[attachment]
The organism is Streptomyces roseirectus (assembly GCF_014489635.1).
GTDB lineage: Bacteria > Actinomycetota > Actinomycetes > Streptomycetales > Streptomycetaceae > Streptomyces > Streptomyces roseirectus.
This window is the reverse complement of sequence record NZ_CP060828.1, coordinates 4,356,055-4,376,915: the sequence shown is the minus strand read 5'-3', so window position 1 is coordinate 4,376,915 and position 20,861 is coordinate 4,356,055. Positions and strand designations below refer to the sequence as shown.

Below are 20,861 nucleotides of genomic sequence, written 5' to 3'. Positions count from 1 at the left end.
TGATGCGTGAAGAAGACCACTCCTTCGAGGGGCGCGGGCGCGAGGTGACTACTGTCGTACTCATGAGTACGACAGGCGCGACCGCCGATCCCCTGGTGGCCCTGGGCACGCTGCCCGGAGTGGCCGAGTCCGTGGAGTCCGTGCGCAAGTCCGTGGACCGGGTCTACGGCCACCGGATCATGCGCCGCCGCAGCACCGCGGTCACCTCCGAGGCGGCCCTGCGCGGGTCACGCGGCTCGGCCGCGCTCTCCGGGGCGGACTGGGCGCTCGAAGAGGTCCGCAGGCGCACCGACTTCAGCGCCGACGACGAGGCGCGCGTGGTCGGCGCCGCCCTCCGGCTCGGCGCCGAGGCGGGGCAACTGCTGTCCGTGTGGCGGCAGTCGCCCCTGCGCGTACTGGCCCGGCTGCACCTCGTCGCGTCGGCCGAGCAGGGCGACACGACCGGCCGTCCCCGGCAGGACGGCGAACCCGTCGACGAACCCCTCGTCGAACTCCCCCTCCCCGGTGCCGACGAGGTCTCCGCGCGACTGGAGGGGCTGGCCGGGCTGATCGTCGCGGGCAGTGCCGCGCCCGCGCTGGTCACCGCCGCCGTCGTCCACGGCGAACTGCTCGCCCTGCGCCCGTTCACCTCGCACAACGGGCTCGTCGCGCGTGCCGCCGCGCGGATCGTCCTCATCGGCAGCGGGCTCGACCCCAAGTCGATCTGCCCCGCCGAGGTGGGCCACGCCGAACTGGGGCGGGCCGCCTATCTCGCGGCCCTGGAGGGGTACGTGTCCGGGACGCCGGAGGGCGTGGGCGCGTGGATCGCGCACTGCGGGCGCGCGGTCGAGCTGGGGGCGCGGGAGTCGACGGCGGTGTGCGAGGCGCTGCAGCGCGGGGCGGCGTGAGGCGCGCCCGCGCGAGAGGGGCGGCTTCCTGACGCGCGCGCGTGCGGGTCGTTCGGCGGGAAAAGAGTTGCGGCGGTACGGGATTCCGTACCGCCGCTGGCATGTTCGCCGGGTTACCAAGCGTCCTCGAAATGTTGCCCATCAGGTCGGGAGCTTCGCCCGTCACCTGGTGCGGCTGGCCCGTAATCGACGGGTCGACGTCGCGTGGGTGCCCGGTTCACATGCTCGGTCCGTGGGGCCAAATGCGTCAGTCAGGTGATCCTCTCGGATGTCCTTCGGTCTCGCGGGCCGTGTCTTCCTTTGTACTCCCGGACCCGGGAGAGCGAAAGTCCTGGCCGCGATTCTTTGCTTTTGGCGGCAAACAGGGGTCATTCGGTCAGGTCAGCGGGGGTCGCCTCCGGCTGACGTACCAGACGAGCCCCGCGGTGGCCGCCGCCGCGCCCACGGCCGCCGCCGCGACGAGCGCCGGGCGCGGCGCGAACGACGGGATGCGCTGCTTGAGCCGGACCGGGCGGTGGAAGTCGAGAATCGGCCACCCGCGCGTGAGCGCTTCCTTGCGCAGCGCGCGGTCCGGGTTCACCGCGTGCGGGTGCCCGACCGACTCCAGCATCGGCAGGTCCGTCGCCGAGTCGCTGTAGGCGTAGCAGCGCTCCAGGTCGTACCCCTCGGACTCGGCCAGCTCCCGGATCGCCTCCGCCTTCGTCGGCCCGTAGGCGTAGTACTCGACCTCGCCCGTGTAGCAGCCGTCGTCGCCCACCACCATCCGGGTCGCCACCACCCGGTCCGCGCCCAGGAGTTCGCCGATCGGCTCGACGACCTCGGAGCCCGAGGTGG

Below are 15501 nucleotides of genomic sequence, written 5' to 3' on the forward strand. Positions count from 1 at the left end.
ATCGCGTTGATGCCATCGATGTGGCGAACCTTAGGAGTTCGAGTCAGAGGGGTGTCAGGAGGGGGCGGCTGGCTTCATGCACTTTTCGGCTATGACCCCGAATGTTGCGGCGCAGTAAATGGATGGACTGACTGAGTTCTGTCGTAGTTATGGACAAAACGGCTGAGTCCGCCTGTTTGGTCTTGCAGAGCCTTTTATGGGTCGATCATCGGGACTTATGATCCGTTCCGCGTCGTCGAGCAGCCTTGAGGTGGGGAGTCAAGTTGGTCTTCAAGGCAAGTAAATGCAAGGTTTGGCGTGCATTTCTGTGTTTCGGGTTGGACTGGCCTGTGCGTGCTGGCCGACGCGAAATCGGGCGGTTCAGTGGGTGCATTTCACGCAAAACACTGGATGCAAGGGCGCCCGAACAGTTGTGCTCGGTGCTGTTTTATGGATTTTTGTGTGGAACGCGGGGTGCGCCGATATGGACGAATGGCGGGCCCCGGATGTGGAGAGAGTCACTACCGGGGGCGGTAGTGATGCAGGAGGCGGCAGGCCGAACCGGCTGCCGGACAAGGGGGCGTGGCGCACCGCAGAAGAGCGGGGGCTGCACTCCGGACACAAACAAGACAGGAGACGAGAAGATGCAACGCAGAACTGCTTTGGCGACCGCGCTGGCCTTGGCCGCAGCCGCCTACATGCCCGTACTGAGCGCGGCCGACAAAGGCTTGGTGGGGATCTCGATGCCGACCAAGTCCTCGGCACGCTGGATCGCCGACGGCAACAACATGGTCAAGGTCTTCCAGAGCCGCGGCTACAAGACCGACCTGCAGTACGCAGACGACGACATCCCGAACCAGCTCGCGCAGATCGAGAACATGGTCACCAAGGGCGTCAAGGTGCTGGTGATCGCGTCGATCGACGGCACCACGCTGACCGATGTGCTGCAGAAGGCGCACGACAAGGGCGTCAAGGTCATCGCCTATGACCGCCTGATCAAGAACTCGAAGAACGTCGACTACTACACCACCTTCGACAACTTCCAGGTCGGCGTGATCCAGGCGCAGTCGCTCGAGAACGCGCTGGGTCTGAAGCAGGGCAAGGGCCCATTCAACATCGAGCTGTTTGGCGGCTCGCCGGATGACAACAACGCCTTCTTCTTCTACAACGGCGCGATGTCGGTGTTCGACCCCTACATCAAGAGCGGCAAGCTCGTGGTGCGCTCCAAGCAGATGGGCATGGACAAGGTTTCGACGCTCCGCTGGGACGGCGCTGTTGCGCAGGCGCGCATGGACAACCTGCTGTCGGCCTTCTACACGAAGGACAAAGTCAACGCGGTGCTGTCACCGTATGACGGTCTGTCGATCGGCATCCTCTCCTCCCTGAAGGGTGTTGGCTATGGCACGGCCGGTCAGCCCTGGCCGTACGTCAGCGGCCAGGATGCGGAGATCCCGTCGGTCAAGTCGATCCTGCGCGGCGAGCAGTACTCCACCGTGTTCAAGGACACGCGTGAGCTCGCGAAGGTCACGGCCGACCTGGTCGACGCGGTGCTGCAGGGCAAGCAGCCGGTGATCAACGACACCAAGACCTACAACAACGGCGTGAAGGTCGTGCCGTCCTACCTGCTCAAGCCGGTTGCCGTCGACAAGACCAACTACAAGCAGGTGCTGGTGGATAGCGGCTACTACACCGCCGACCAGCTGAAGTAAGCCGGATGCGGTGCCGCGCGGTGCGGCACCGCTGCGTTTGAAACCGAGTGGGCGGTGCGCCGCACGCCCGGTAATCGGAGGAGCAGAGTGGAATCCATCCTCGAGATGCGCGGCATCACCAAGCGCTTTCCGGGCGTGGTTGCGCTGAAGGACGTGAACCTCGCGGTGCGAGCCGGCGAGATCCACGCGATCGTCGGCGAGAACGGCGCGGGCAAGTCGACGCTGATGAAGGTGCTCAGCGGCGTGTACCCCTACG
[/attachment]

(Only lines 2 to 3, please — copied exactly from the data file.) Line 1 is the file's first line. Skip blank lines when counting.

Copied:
GTDB lineage: Bacteria > Actinomycetota > Actinomycetes > Streptomycetales > Streptomycetaceae > Streptomyces > Streptomyces roseirectus.
This window is the reverse complement of sequence record NZ_CP060828.1, coordinates 4,356,055-4,376,915: the sequence shown is the minus strand read 5'-3', so window position 1 is coordinate 4,376,915 and position 20,861 is coordinate 4,356,055. Positions and strand designations below refer to the sequence as shown.